The unique, almost-impossible swing of Juan Soto

Bat-tracking metrics illuminate the AL MVP favorite's elite skills

May 23rd, 2024

We didn’t really need advanced metrics powered by high-speed cameras to know that Juan Soto occupies a particularly lofty realm of the hitting world. Did we?

After all, it’s now been nearly five years since we noted that a then-teenage Soto was off to one of the most incredible starts to a career ever, and all he’s done since is continue to earn the “he’s the new Ted Williams” comparisons that come up so often. Even now, in his age-25 season, he’s still off to one of the 15 or so best starts in AL/NL history through that age. Assuming health, he is all but assured of a Hall of Fame future.

It’s because of that knowledge that earlier this month, when Statcast released all of the new bat-tracking metrics that the baseball world has been enjoying (see the leaderboard here and explainer here), we maybe didn’t expect that there was much about Soto that would make us stand up and take notice. After all, we already knew he was great. What would this teach us?

The answer: Maybe more than we thought. (Note: all numbers cited below are through Wednesday's games.)

First, we learned that Soto has elite bat speed, which shouldn’t be terribly surprising. Among the 216 qualified hitters as of Thursday, his average swing speed of 76.2 mph was ninth best, or 96th percentile, just ahead of Julio Rodríguez and Gunnar Henderson. "Juan Soto swings fast," as expected, now confirmed.

He’s also elite at squaring the ball up, which is also not surprising. Among those 216 hitters, his 35.8% squared-up rate is sixth best, or 98th percentile. (You can read more about squared-up rate here; it is an expression of a hitter’s ability to turn bat speed into exit velocity, which can only happen optimally on the fat part of the barrel.)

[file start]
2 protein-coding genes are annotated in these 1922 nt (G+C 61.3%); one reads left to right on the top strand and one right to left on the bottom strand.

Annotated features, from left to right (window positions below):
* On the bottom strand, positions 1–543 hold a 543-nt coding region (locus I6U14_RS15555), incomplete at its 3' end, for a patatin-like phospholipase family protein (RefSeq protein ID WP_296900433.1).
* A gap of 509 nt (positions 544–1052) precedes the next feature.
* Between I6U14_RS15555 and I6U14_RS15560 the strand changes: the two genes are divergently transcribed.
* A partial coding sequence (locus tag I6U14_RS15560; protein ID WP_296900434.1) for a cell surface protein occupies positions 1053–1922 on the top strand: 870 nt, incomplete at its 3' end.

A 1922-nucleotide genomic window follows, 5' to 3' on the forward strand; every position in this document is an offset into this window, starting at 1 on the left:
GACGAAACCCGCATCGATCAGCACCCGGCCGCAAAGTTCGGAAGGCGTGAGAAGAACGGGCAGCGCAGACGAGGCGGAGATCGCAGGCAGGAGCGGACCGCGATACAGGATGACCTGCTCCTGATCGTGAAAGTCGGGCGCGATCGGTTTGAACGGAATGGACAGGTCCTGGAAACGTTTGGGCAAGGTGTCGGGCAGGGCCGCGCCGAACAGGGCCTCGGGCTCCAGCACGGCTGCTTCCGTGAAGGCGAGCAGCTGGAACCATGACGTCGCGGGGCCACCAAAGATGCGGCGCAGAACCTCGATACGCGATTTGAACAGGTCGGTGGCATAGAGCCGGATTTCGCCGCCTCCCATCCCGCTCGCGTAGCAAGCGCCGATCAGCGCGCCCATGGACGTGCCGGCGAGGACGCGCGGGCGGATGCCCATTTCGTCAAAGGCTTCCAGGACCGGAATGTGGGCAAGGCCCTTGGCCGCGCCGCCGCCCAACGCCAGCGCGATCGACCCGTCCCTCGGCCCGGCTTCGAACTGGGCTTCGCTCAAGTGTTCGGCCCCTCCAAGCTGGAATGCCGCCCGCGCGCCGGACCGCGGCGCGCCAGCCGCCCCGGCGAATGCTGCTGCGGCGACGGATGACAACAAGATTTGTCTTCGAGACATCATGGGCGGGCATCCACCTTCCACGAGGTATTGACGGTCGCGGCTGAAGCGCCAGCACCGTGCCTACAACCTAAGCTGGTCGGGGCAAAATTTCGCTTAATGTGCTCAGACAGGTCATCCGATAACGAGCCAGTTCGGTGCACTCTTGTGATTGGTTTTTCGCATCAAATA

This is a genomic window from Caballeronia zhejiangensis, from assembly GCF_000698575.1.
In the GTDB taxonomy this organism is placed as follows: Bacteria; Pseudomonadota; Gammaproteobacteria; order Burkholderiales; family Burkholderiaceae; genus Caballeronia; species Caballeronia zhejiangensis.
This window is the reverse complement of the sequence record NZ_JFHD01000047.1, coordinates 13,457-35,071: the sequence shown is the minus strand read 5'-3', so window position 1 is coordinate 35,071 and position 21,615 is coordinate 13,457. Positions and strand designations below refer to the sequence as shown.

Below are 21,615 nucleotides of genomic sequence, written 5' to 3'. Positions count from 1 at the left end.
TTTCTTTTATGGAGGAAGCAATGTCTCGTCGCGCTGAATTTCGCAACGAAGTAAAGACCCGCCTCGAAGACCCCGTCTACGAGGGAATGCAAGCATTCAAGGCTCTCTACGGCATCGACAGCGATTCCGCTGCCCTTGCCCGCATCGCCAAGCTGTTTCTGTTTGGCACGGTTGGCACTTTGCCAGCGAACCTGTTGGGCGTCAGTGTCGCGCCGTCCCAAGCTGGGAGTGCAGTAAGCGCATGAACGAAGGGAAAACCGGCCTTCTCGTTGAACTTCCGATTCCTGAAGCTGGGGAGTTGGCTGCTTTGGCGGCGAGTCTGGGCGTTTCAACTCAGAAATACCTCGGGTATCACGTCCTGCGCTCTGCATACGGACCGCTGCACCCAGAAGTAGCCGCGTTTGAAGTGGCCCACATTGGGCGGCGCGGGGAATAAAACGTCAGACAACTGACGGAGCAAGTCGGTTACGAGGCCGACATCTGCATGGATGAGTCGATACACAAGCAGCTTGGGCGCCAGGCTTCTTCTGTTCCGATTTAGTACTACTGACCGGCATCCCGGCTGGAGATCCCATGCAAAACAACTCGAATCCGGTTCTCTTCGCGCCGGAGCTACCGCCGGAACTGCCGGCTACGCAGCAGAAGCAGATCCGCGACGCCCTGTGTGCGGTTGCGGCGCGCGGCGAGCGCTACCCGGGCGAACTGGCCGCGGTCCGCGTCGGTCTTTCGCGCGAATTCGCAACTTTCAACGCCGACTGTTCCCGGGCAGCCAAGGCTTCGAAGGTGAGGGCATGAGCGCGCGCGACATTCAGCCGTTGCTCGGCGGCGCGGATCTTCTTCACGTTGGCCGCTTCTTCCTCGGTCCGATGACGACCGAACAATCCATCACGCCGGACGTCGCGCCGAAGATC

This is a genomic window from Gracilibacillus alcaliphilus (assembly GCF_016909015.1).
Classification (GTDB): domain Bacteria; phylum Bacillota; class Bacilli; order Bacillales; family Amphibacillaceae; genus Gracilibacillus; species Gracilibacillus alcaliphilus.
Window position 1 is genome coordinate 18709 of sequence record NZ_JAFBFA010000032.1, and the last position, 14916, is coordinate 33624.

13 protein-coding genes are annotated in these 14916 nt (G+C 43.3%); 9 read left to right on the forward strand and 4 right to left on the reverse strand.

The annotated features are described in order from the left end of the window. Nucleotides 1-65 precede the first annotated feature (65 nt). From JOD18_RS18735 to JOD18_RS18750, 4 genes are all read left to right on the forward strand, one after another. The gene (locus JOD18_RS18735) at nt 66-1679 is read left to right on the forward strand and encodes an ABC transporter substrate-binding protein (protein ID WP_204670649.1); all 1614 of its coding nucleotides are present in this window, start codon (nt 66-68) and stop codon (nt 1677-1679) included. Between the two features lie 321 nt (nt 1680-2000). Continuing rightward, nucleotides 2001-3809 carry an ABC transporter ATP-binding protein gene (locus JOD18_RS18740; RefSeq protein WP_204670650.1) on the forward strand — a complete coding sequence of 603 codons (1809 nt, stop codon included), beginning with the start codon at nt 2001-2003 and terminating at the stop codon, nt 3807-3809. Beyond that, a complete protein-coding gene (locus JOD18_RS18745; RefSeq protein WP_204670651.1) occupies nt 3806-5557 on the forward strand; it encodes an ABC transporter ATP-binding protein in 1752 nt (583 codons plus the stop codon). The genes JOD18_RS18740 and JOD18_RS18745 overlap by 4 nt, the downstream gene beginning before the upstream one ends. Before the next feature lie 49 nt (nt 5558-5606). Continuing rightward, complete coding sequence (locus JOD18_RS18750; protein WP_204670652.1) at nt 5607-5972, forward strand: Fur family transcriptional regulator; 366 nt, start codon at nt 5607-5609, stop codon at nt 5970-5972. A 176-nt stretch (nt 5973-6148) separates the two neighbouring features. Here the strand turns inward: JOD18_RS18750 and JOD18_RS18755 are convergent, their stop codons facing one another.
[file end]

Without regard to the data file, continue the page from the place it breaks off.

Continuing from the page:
It’s not that he swings a fast bat. It’s not that he squares the ball up well. It’s that he does both, at the same time, in a way that seems almost impossible.

Look, if you will, at the squared-up rate leaders. It’s not that you need elite bat speed to be a successful hitter, because the presence of Luis Arraez and Mookie Betts more than confirm that. But almost everyone on this list has below-average bat speed, which necessarily limits the high-end contact they can get to. Only Alec Bohm and Yandy Díaz, among this group, even get up to average speed. Only Soto has anything resembling plus bat speed.

Now, flip it and just look at the bat speed leaders. Aside from Soto, only Henderson (among this group) is above the 26% Major League average for squared-up rate, and even he's well behind the 36% that Soto is at.

Intuitively, that makes sense, that the fast swings aren't elite at squaring it up, at least if you’ve ever seen a Giancarlo Stanton or Kyle Schwarber swing out of their shoes – they’re fast, but not always exactly precise. It's hard to do both. Nearly impossible.

Then there’s Soto, who somehow manages to do both. As we said, he’s in the 96th percentile for swing speed and the 98th percentile for squared-up rate. Compare that to extremists like Arraez (1st percentile swing speed / 100th percentile squared-up) or Schwarber (99th percentile swing speed / 17th percentile squared-up rate), and you are starting to see how unique a combination this is.

It is, in fact, even more outstanding than just that.

Soto is the only hitter in the 90th percentile or better in both metrics.

He’s one of only two hitters in the 90th percentile or better for swing speed who is also in the 70th percentile or better in squared-up rate (Ohtani).

He’s one of only two hitters in the 90th percentile or better for squared-up rate who is also in the 60th percentile or better in bat speed (Díaz).